Intelligence Cultures and Communities

Democratization challenged security and intelligence agencies both in well established political cultures and throughout the emerging democratic environments, in Europe and world wide. In various international competitive arenas, issues related to intelligence affairs reached new levels of complexity, transparency and publicity. Beside political, social and economic factors, academics with different intellectual backgrounds fostered and tackled this process and its consequences. Long lasting practices, conceptual frameworks, and the pathway between theoretical viewpoints and operational intelligence were challenged as never before. In such a context, young democracies turned their attention to experienced democratic societies, searching for guidelines and support when defining a democratic intelligence, culture and community, with both professional and academic representations.

Other than the “classic” topics, those you might expect to find when dealing with intelligence issues, new ones emerged out of our networked society. Both professionals and academics learnt about new meanings of secrecy and openness, about new structures of cooperation between intelligence enabled organizations, with less clear intentions to be uncovered, with thinner layers of separation between civilian and military projections, within more permeable political borders.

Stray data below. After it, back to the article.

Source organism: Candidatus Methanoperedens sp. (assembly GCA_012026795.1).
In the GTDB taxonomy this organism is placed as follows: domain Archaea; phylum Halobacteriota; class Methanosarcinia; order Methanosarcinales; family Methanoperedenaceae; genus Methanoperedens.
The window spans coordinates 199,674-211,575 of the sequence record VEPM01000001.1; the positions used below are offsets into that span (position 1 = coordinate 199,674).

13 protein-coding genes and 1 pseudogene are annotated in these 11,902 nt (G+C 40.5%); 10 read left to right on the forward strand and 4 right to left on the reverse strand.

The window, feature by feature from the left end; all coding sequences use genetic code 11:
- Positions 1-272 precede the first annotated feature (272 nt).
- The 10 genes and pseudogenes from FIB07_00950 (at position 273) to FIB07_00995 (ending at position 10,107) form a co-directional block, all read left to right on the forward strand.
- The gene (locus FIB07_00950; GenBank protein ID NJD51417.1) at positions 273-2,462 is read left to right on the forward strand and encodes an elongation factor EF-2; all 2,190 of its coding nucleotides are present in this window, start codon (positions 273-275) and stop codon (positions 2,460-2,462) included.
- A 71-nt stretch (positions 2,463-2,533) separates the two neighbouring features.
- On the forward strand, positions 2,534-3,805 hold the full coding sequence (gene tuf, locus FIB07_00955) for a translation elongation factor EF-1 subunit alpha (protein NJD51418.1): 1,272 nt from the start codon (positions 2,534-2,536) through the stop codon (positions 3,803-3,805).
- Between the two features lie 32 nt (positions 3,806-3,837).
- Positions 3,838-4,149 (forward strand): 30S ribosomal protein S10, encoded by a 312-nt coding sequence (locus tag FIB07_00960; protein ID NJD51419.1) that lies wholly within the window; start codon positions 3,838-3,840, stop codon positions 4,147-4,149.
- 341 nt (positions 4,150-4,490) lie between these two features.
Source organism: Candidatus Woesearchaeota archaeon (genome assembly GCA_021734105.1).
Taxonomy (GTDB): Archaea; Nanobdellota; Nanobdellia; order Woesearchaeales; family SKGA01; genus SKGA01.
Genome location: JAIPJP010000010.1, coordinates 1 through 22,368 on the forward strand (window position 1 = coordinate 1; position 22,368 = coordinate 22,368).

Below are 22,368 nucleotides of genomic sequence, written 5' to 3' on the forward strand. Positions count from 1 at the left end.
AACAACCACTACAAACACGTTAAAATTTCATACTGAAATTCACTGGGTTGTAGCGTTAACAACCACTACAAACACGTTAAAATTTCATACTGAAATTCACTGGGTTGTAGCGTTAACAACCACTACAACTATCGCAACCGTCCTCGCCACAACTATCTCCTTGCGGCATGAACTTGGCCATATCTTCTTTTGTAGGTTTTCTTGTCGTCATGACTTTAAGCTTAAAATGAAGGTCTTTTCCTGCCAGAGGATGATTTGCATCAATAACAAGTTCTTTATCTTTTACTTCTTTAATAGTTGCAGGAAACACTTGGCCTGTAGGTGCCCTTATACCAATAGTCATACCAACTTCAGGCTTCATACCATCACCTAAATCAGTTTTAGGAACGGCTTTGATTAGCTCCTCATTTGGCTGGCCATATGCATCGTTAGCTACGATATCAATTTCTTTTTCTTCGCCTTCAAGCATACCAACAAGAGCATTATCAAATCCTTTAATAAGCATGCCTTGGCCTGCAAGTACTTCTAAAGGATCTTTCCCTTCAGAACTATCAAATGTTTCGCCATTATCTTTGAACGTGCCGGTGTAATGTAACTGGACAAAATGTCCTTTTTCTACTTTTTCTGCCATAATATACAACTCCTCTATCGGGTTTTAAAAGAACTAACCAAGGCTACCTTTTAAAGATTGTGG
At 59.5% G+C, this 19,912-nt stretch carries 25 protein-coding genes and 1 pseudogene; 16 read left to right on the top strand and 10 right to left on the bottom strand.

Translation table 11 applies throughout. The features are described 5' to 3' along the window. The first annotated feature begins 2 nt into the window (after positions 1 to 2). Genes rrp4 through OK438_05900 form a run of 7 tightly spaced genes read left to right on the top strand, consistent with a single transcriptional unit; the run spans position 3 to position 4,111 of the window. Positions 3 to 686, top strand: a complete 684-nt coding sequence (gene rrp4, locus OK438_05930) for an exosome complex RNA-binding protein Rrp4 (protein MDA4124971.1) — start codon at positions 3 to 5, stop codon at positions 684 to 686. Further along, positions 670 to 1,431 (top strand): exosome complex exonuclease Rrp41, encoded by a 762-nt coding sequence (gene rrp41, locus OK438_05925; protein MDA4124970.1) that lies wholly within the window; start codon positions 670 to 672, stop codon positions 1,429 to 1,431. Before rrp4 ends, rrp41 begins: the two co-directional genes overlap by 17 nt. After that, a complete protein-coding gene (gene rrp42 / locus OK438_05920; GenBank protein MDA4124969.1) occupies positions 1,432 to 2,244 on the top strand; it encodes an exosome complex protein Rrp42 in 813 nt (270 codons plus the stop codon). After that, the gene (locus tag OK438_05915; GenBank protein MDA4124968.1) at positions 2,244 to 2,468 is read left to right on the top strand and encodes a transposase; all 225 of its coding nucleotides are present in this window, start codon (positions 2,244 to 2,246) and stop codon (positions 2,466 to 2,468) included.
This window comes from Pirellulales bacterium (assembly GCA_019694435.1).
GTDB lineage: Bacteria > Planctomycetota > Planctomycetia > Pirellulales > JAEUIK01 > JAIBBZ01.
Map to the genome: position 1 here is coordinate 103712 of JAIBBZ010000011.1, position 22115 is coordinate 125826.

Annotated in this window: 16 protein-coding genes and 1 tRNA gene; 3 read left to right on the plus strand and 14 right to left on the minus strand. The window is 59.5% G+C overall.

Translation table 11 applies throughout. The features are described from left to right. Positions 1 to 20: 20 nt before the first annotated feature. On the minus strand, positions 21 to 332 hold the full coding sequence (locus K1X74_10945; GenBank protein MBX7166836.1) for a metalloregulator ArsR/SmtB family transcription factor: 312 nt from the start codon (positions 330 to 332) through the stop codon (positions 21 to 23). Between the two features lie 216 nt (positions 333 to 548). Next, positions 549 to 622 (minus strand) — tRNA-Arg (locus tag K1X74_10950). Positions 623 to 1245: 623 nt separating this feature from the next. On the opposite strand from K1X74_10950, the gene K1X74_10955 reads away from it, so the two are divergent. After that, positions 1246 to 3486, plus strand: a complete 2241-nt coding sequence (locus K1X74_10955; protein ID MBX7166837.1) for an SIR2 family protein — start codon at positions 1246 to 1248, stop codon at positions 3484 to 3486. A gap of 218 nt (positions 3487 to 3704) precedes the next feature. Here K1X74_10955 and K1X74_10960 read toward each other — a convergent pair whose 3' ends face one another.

In intelligence and security studies many started to approach such subjects in a comparative manner, matching patterns of systemic evolution from various political spaces. Such analyses are more often aimed at observing change through similar developments than at questioning the commons in favor of peculiar valuable initiatives. Researchers in intelligence and security studies got more connected due to all these shifts, even if the idea of an integrated academic community still lacks a tangible representation at European level.

The conference in Bucharest, November 2011, originates in our endeavor to develop the academic dimension of the Romanian intelligence culture. The mimetic reproduction of the issues and procedures employed in Western democratic societies is appealing, yet unachievable as it completely ignores the local specificity. The questions which arise have to do with the development of an identity, in terms of research agendas, curricula, educational programs: a school of intelligence with its own intellectual orientation. Thus, the first goal of the conference is to critically look at such endeavors, searching for conceptual unity out of diversity in a domain far too much oriented towards United State’s experiences. Academic intelligence developments in small states could represent an innovation potential for the global intelligence culture.

At European Union’s level, the intelligence matters are a subject specific to the complicated puzzle of European security, with national interests interlaced in a loose web of visions, missions, and strategies. It is the chance of the researcher confronting only the scientific unknown to strengthen the ties in her/his networks of academic interests. The second goal of the conference is to explore possible pathways of collaboration between institutions involved in academic intelligence programs, under the umbrella of EU’s - Seventh Framework Programme.